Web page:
Ohana


Growing up my Mom and Dad have always told me to “Enjoy your youth!” or “Take advantage of every moment in your college years, son! They’ll be the best ones ever!” There is so much truth in what they have said, but something has always not settled right in my heart about this ideology that these are the only best years. Do we have to give in to the 9-to-5 once we graduate? Does the tie become our go-to accessory when choosing our daily wardrobe? Am I supposed to be raising a family before I am 30? Where do these cultural norms come from and why do I have to make them my own?
I’ve aways seen Christianity as an adventure. Honestly, that is how God got me to believe in Him. He promised me a life better than one I could ever create by myself. I’ll elaborate more on that story some other time, but for now I will simply say that He promised me no ordinary life. So who is to say that I have to settle for the American Dream? Isn’t that a materialistic and egotistical ideal anyway?
I think why my parent’s eyes always light up when they talk about their young adult years is because of the community they had around them. It was tight-knit, fun, and they always had friends to hang out with. There were no commitments, sports practices, piano lessons, tutoring or parent-teacher meetings. Life was simple. But somewhere along the way people moved, children were born, new commitments were made and community took the back-burner.
Sure there is Sunday school, small groups and retreats, but sometimes these are more commitments and not community. I am not saying that my parents don’t have authentic community, they actually have paved the way for so many people to discover how to read the bible, share life’s deepest secrets, pray honestly and love unconditionally. But there are people who are being fooled by shallow community. You know, the ones who poke their head to small group in every once in awhile, whose prayer requests are always self-centered, who come to church only when it is convenient. This is what I think of as cultural Christianity. It is a faith that is built around you and your comfort zones. It is there only to help ease the ache when your heart is crying out for someone to listen, love and guide you in your walk.
In the book, Kingdom Journeys, by Seth Barnes, he says:
“Community and vulnerability are essential for the church of the broken. We must authentically share both our pain and joy. As one body, we will deeply experience one another’s hurts, as well as their honor. As Paul says, ‘If one part suffers, every part suffers with it; if one part is honored, every part rejoices with it’” (1 Corinthians 12:26).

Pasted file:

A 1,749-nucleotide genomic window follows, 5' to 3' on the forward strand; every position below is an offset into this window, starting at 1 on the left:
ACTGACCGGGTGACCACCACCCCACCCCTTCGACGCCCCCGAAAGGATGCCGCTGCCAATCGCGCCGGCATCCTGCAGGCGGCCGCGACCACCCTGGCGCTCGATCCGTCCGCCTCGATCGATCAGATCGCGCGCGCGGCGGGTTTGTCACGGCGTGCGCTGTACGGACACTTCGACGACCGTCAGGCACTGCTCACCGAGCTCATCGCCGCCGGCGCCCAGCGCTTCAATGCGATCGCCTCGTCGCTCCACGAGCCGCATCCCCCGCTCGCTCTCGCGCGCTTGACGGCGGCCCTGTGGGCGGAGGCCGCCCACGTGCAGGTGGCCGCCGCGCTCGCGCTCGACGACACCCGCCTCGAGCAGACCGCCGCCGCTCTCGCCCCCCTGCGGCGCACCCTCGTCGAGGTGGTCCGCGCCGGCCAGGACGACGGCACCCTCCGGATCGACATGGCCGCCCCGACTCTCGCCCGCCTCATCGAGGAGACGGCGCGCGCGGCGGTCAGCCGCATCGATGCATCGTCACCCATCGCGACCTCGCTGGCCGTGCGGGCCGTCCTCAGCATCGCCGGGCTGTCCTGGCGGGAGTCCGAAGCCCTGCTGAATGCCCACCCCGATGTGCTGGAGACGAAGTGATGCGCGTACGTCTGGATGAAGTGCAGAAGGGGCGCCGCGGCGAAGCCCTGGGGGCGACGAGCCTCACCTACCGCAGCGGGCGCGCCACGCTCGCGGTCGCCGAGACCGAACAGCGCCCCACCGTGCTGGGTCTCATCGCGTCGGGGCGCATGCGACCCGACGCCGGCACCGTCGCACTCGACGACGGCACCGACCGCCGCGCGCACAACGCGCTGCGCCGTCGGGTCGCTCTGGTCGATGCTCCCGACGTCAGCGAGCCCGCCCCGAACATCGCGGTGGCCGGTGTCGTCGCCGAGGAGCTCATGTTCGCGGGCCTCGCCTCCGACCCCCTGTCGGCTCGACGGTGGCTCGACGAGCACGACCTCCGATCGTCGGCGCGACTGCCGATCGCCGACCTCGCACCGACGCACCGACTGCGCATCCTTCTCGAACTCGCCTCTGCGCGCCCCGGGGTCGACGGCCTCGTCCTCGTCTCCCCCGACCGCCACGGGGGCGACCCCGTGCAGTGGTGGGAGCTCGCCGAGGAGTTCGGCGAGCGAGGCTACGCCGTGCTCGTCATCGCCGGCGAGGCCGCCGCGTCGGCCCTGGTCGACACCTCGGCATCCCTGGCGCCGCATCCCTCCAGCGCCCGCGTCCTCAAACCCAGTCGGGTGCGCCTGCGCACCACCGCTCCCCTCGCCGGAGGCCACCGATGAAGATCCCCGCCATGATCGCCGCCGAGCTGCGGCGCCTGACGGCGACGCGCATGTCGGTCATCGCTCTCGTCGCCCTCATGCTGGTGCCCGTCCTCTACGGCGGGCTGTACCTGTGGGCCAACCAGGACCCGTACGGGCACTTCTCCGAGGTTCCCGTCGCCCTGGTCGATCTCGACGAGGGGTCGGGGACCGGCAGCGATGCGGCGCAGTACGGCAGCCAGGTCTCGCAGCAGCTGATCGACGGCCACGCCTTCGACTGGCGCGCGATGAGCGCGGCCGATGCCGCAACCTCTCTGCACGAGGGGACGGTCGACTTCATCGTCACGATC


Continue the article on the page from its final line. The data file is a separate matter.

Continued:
We are meant for rich community and that is what I am looking forward to in the coming years. Not just in my youth, but forever. The fun times I have had in my youth do not have to end, you know why? Because the Bible shows us through both Jesus’ disciples and Paul how to live in authentic community. There was no college, no youth group or greek life (and I don’t mean ancient greek life) back then. These people came from all ages and all walks of life.
Let love be genuine. Abhor what is evil; hold fast to what is good. Love one another with brotherly affection. Outdo one another in showing honor. Romans 12:9-10 (ESV)
I urge everyone, no matter how old you are to seek community like they did in the Bible. One of the best words that describes what community is to me, is “Ohana.” If you have ever watched the movie Lilo and Stitch, you will understand that it means “family.” That is what community is. I long for Ohana, and when I don’t have it, my heart begins to harden and my focus goes to self and away from God. I want the real deal and not the fake stuff.  So for many who ask why I am doing the World Race, I will tell them, “I am doing it for Ohana!” I am doing it to learn how to love, give, serve, grow and be the me God created me to be.
Some of my Ohana:
Support me on my World Race! Visit http://trenthope.theworldrace.org
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